For example UserService.getbyEmail() is really just a special case of BaseService.getByUniqueAttribute() which can be fully described by a small amount of metadata. Same goes for a lot of the common methods we write (especially the CRUD methods including most transformations and validations).
While I’m prototyping this I thought it might be cool to write a “generic method” allowing you to call different methods which are described declaratively in the configuration files for your objects so instead of having to write a bunch of methods you can just set the metadata and it will automatically provide you with the methods at runtime. Obviously this is just for declaritive methods using base methods – there would be no benefit in this approach for “real” methods with actual business logic or other programming constructs within them.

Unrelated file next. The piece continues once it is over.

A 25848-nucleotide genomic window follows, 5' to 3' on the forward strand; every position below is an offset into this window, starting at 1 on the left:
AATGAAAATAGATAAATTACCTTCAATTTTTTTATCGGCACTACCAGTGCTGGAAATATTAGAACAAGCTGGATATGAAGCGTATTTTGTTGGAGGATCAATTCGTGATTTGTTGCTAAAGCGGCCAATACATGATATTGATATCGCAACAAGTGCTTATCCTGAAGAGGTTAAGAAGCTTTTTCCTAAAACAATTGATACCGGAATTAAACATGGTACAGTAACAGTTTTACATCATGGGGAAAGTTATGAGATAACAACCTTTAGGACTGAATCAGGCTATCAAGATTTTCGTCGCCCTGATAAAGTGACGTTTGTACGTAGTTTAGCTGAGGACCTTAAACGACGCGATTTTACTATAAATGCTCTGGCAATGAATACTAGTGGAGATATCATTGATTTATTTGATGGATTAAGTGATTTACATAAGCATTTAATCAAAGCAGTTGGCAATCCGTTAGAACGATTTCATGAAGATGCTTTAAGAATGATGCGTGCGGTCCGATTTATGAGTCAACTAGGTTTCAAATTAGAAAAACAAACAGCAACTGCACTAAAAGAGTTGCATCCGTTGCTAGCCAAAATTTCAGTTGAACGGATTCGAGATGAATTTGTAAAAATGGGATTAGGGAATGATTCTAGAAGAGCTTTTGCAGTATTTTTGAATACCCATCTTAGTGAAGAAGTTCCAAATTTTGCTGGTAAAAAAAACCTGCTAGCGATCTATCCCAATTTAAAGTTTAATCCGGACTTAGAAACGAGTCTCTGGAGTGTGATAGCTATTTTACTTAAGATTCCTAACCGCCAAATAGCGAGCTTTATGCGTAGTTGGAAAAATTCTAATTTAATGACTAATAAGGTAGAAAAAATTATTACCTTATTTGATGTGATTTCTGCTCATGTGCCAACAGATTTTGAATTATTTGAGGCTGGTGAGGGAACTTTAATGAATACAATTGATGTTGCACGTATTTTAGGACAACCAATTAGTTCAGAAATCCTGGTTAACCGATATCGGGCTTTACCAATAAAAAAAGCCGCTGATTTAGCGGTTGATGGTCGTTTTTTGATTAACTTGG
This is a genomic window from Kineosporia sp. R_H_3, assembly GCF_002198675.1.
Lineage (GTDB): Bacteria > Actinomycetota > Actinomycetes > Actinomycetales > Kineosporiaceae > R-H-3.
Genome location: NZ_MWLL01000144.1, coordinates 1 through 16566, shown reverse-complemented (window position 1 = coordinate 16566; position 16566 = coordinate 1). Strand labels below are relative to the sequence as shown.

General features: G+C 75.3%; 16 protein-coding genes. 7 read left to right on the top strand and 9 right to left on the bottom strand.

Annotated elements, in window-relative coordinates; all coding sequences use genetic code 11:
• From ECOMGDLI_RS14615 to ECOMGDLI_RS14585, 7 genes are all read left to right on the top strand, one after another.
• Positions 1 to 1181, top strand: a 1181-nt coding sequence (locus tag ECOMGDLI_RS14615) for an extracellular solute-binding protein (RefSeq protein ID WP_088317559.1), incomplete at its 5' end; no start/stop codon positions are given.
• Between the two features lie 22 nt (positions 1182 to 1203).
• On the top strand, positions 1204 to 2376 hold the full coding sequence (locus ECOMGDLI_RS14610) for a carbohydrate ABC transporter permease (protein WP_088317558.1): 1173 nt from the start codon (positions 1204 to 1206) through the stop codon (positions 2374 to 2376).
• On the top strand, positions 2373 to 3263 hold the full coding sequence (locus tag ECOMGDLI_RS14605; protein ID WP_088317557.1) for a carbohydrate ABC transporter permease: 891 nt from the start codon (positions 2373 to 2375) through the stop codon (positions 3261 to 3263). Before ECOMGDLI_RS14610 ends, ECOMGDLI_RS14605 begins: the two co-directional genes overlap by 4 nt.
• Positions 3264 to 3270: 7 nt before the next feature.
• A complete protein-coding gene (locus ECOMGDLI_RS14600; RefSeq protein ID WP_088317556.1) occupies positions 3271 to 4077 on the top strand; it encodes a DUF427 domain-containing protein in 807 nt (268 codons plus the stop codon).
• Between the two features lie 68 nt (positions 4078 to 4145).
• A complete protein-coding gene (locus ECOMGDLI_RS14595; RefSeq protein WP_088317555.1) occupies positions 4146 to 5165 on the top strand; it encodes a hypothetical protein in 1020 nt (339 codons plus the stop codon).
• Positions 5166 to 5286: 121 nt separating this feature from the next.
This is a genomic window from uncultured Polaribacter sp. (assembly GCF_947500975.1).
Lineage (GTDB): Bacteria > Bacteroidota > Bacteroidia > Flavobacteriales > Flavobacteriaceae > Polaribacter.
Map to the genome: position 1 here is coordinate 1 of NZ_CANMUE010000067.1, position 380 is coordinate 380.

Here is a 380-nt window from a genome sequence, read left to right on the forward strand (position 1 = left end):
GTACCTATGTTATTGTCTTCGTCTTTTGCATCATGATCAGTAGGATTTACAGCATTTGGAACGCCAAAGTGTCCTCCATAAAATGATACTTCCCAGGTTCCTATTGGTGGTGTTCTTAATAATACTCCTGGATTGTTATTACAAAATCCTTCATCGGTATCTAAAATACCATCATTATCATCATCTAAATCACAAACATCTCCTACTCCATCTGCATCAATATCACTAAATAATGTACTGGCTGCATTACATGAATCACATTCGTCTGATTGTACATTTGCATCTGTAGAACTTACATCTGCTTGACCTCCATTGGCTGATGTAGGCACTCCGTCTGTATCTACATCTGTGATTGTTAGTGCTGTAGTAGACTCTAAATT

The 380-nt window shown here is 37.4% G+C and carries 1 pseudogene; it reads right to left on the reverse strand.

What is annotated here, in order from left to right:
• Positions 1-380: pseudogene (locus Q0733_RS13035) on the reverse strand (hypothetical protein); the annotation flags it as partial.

I just wanted to prototype this up quickly, so I’ve just added a base “call()” method so you can call(MethodName,ArgumentCollection). If the method name exists in the object (if StructKeyExists), it runs it, if it exists in the metadata it uses the metadata to call the appropriate base method with the appropriate parameterizations, and if the method doesn’t exist, it flags the (fatal) error condition by setting an error variable, dumping it and aborting.
This is not a great implementation. The “call()” syntax is non-standard and non-ideal, but it allows me to play with the approach of handling and creating methods dynamically and if I like this approach (I will probably end up deciding to generate methods instead) I can always to look at what language features CF provides for doing this “properly” and to see if there is a way of dynamically specifying functions at runtime (other than using a concatenation or template to generate, publish and include scripts which is seems to be a rather crude way of having to go!).